Schlock Me, Amadeus


Norman Lebrecht has made his by now considerable reputation as a gadfly, a deflater of pomposity and a debunker of humbug. Having chosen classical music as his journalistic beat, he is never short of material. But this time, he’s gone too far. In his La Scena Musicale column this week, Lebrecht takes on another of concert music’s sacred cows: Mozart. Now, I’m no Amadeus idolator (I’m a Haydn kind of guy myself), but when Lebrecht says things like “Mozart merely filled the space between staves with chords that he knew would gratify a pampered audience. He was a provider of easy listening, a progenitor of Muzak,” he makes you want to laugh out loud. His ostensible topic is the cynical exploitation of the Mozart anniversary year, which will soon befall us, and he’s right enough about that. But Mozart as a bewigged Andrew Lloyd Webber? As the tennis player John McEnroe liked to say, “You cannot be serious.”



The GRAMMY Awards nominations were announced yesterday. Normally, this would be a snooze for followers of the jazz and concert music scenes, but I read the list anyhow, and was delighted to find that Sarah Schuster Ericcson’s CD, “Night Breeze – Harp Music Of Carlos Salzedo,” has received a nomination for Best Instrumental Soloist Performance (without Orchestra) — that’s Category 101 for those of you who are keeping score at home.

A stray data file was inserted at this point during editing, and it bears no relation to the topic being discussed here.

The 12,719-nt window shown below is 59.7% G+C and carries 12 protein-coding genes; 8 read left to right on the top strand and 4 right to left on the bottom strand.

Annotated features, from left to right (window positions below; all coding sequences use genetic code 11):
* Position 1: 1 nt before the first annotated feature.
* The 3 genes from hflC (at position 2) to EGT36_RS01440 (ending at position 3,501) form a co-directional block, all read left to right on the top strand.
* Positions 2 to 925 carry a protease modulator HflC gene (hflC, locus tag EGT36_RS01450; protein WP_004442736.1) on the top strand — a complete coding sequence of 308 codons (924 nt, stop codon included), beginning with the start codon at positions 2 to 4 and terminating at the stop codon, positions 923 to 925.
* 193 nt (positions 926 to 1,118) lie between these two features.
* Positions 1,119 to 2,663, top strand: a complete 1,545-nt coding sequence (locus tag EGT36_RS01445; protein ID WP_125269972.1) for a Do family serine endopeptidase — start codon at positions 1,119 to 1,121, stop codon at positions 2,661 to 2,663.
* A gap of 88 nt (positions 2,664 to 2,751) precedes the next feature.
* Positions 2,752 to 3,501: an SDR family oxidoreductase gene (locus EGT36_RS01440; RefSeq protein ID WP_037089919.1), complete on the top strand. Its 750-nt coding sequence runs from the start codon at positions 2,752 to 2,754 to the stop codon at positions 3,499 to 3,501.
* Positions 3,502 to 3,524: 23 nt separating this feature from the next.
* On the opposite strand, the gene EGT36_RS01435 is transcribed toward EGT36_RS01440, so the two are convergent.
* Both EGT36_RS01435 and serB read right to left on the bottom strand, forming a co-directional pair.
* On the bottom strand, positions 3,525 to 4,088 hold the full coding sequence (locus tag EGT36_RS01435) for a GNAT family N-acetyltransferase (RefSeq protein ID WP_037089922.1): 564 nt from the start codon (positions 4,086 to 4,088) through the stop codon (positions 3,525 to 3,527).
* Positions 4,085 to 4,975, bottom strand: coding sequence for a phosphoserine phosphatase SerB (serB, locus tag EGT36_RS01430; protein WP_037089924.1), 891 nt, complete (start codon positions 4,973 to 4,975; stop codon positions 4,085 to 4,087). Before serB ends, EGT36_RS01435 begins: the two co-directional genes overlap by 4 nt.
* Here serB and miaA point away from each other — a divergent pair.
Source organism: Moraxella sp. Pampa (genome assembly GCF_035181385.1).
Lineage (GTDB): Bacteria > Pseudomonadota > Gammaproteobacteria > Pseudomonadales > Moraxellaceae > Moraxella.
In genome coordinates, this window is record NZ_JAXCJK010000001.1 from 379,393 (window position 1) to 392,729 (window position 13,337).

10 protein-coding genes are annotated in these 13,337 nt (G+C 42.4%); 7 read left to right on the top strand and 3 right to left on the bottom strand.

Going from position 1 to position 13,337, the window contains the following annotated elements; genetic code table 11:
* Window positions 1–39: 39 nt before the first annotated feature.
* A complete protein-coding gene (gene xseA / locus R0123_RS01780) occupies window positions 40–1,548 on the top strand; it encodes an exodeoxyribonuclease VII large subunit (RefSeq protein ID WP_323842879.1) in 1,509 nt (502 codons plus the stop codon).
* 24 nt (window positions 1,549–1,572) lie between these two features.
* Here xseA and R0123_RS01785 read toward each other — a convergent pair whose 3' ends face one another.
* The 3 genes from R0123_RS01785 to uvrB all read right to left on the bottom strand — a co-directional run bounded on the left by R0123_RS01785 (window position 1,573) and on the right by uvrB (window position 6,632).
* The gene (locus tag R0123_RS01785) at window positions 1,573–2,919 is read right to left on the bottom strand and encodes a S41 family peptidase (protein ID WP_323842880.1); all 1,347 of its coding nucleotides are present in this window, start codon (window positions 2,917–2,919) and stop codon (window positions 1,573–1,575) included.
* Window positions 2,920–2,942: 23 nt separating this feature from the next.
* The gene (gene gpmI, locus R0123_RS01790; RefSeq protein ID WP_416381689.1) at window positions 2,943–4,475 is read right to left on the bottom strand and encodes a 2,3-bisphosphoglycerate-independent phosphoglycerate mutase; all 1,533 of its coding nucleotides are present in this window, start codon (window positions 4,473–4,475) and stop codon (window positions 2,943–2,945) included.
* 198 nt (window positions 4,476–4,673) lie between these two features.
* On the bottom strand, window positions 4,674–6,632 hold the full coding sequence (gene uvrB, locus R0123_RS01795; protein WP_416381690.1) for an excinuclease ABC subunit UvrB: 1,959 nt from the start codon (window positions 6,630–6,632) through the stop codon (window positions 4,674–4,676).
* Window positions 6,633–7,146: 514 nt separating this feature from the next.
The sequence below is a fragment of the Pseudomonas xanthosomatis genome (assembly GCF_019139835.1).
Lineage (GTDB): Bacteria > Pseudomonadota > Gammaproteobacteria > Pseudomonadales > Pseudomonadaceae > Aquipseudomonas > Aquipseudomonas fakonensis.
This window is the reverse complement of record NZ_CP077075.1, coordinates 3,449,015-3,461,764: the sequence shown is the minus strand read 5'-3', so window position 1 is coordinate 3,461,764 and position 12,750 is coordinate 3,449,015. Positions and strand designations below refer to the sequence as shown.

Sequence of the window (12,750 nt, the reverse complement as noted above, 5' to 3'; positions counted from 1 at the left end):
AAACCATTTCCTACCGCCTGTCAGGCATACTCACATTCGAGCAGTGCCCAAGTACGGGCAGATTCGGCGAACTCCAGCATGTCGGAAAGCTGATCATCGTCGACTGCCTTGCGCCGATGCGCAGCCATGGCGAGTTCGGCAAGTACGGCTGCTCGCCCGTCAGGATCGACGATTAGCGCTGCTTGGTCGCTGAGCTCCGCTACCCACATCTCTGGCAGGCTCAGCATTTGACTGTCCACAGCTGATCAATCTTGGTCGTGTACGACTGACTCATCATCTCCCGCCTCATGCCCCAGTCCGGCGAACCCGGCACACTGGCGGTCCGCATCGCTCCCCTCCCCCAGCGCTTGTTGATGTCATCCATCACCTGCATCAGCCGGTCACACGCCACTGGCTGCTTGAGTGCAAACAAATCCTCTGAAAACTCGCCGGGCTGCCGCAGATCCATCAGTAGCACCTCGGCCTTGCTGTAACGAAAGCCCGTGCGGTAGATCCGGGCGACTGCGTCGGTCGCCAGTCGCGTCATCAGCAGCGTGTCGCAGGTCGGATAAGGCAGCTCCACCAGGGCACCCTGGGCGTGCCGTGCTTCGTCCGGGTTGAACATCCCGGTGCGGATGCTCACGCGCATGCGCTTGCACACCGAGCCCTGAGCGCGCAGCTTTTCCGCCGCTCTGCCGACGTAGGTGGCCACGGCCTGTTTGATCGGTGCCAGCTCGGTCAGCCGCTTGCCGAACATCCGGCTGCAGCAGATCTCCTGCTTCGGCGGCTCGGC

Sarah is not merely the only American to be nominated in this category (the other nominees are Nelson Freire, Evgeny Kissin, Piotr Anderszewski and Maxim Vengerov), but also the only native (to my knowledge anyway) of my home town, Erie, PA, to be nominated.

Sarah’s is the only CD in the category — indeed, in any of the classical categories — that I have heard, so, I can’t say what her chances might be. But the CD itself is fairly astounding. Salzedo might be the Leopold Godowski of the harp, a player/composer who wrote attractive, finger-busting pieces as calling cards.

“Night Breeze” is full of them, tuneful and charming. It’s a terrific CD.

As fate would have it, I’ve been invited to join the New York chapter of NARAS (another story for another post). I only hope my application goes through in time to vote.

The Two Lindseys

Nate Chinen from the New York Times (and also the Village Voice — now there’s a double) offers this review of Lindsey Horner’s new CD, “Don’t Count on Glory.”

My wife and I had dinner with Lindsey and his beloved Andrea, whom he met while he was in my home town with Bobby Previte’s Weather Clear, Track Fast band, and he gave me a copy of “Don’t Count on Glory.”

I will be reviewing it for the next issue of Signal to Noise, and while I’m not done with that review yet, I think Chinen pretty much nails it. Good record. Good review.

By the way, the teaser blurb on the Times’s Arts web page this morning reads, “New releases from Lindsay Lohan, Don Omar, Korn and Lindsey Horner.” How much fun is that?